To some, graduating in less than two years with four Associate’s degrees and an honors certificate after taking 23 units at a time might seem insurmountable. For a young woman from Kenya, this seemingly insurmountable challenge became her journey to independence.
Edna Simbi grew up in Kenya, in abject poverty without any hope for opportunities beyond high school. Education is neglected for African women because of social stigmatization.
When the United Nations came to help her village, Simbi says she saw the opportunities and independence that an education could offer and it became her goal to work at the U.N.
“I saw what it did for people who were educated,” Simbi says. “The United Nations would come to my village and provide free blood tests, medicine [and] food. I saw that education empowers. I wanted that empowerment.”
Simbi says that for her, education paved the way to a better life, but pursuing it would be a painful and treacherous journey. For many African women, their education is sacrificed because of the belief that men must be educated to provide, Simbi says.
At the age of 24, she was forced to flee her home, she says. Simbi spent four years in exile as a refugee in Uganda then immigrated to the United States in 2010.
“Leaving was so painful, from a path that was equally painful,” Simbi says. “You ask yourself if you’re making the right decision.”
Simbi started American River College in spring 2012. She says that she graduated with four associate degrees and an honors certificate from the Honors Program in 2013.
Simbi says she earned her degrees in international relations, political science, social sciences and language studies all while working at the Student Center, a job she needed to establish residency.
Simbi was accepted into Columbia University and graduated from its School of General Studies. Simbi says the headquarters of the U.N. initially rejected her because she didn’t have a master’s degree.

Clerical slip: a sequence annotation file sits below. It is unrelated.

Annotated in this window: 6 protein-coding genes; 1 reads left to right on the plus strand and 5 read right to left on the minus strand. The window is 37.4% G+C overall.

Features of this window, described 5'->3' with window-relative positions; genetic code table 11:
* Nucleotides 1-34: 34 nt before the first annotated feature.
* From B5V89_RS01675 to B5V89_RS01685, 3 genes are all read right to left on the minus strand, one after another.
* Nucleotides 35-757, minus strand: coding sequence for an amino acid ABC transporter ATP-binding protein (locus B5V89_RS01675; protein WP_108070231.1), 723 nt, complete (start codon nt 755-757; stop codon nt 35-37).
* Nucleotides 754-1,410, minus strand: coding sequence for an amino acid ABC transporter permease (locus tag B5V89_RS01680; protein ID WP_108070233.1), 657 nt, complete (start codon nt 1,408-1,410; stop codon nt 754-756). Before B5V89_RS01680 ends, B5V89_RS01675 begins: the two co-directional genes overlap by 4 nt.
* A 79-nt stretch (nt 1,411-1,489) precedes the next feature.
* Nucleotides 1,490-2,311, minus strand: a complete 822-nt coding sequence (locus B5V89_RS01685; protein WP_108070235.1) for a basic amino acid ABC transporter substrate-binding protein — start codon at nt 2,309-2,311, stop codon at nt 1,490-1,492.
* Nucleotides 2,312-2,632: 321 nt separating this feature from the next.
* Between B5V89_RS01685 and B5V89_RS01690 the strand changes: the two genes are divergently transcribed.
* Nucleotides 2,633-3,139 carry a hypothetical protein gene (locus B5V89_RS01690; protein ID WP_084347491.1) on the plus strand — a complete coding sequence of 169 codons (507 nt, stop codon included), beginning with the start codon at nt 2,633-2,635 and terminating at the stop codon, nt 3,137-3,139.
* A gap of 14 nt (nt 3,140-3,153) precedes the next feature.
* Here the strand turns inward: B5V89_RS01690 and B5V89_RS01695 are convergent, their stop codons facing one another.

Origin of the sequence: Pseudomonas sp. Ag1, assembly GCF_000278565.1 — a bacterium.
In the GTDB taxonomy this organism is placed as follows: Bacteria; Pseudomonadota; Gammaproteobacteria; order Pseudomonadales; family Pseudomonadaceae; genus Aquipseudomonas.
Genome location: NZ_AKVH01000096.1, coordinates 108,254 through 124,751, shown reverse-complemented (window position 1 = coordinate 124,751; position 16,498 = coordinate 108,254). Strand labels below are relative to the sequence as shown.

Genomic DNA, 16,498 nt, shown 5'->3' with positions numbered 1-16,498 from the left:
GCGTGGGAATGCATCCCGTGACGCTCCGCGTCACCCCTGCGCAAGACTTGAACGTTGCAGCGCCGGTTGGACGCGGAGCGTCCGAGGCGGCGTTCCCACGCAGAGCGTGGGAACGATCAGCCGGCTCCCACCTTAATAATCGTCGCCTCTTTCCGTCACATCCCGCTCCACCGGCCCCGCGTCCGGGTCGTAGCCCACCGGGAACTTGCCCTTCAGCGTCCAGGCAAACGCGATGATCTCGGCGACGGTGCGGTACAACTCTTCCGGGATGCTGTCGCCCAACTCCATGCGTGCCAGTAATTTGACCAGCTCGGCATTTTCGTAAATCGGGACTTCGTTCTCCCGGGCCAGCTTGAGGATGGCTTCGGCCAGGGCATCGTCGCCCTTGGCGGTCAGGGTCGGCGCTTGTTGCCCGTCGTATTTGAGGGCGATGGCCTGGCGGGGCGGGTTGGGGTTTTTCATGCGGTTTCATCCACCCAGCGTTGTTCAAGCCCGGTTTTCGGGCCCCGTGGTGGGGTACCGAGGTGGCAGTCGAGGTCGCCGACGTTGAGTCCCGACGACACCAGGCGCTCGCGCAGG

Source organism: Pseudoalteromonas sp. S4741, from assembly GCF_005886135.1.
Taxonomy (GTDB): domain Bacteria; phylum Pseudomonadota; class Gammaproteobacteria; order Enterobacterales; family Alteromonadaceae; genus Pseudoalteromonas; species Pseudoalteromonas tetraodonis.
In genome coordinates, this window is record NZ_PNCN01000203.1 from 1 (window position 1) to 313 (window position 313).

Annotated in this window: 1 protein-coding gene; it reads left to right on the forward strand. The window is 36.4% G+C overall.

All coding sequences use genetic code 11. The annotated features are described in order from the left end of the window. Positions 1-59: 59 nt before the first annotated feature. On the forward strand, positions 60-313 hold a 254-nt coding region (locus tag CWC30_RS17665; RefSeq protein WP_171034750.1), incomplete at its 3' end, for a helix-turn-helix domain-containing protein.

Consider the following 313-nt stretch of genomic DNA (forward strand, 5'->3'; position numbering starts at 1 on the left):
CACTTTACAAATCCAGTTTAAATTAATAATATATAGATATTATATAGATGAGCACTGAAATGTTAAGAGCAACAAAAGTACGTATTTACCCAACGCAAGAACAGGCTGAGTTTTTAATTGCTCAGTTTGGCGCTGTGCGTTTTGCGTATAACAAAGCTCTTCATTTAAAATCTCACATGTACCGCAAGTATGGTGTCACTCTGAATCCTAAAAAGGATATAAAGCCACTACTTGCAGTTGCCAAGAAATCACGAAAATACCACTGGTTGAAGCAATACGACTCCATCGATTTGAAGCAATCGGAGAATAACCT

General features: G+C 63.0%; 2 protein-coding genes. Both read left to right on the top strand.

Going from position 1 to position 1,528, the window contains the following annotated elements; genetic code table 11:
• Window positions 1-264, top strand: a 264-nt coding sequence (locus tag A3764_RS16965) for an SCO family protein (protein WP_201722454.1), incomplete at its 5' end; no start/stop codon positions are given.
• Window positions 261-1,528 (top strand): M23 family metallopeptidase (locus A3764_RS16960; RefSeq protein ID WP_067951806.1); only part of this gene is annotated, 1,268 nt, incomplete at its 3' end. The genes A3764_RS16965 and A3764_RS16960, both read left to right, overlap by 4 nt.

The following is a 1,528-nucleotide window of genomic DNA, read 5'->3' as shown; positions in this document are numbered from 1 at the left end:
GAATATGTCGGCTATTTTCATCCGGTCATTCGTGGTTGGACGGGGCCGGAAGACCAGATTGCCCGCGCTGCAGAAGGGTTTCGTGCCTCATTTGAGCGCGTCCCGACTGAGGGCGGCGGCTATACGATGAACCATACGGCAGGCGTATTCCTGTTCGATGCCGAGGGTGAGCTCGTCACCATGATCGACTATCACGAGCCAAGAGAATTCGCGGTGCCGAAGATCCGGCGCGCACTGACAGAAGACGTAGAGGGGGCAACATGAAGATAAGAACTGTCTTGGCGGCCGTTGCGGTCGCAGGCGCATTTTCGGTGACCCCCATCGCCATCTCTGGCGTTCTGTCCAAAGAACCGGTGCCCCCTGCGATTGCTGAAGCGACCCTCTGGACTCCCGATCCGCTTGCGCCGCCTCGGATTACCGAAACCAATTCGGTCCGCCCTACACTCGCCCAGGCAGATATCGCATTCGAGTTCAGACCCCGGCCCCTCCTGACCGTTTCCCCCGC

Using the resiliency that got her through ARC, Simbi says she earned a bachelor’s degree in political science and a master’s degree in international affairs concurrently, graduating with both in 2017.
Simbi says she ultimately achieved her goal and worked at the U.N.
Cecilia Mayers, a student personnel assistant at ARC’s transfer center, says that just before she transferred, Simbi asked the transfer director if she could help other students with their personal statements over the summer because she wanted to give back to ARC.
To accomplish this, Mayers says Simbi enlisted her help even though it is not in her job description. Mayers says that Simbi’s trust in her ability left a lasting impact.
“For her to believe in me was very special. That’s not part of my job title. But her looking at me and saying ‘You can do it Cecilia’ gave me a lot of confidence in my writing,” Mayers says. “She gave me a huge gift.”
Kathleen Collihan, who teaches political science and international relations, mentored her. Collihan says that because of Simbi’s laser focus on working at the U.N., she was in the model United Nations club.
Collihan says she uses Simbi as an example of success in her lectures on the U.N.
“Her desire to give back, help out and make a better world will drive her,” Collihan says.
Although Collihan mentored Simbi, Collihan says she feels she received as much as she gave.
“I learned about the human will and human spirit,” Collihan says.
Simbi says that her source of inner strength comes from her faith.
“I give God all the glory for who I am, where I am and everything that happens in my life,” Simbi says. “I would have died several time over had it not been for the grace, the compassion and mercy of God.”
She referenced her favorite passage from the bible.
“Deuteronomy 28: 1-14 calls upon blessings that have been spoken of my life,” Simbi says. “Those are my blessings, those are the gifts God has given to me. I give God all the glory for my life, my successes – I owe God that.”
Simbi’s says her courage and faith in God helped her earn the education she aspired to as a young women with few options in Kenya. She says she attained empowerment, freedom and independence through education.
“Being in a position of power means that you can make decisions that affect even you, yourself,” Simbi says. “If you do not have an education, you are ignorant about a lot of things and other people make decisions for you and a lot of times they are not in your best interest.”
Simbi says she plans to come back to California to advocate and share a message with young women in similar circumstances.
“Just be true to yourself, pray, preserver and no matter how hard things get, you can never give up,” Simbi says.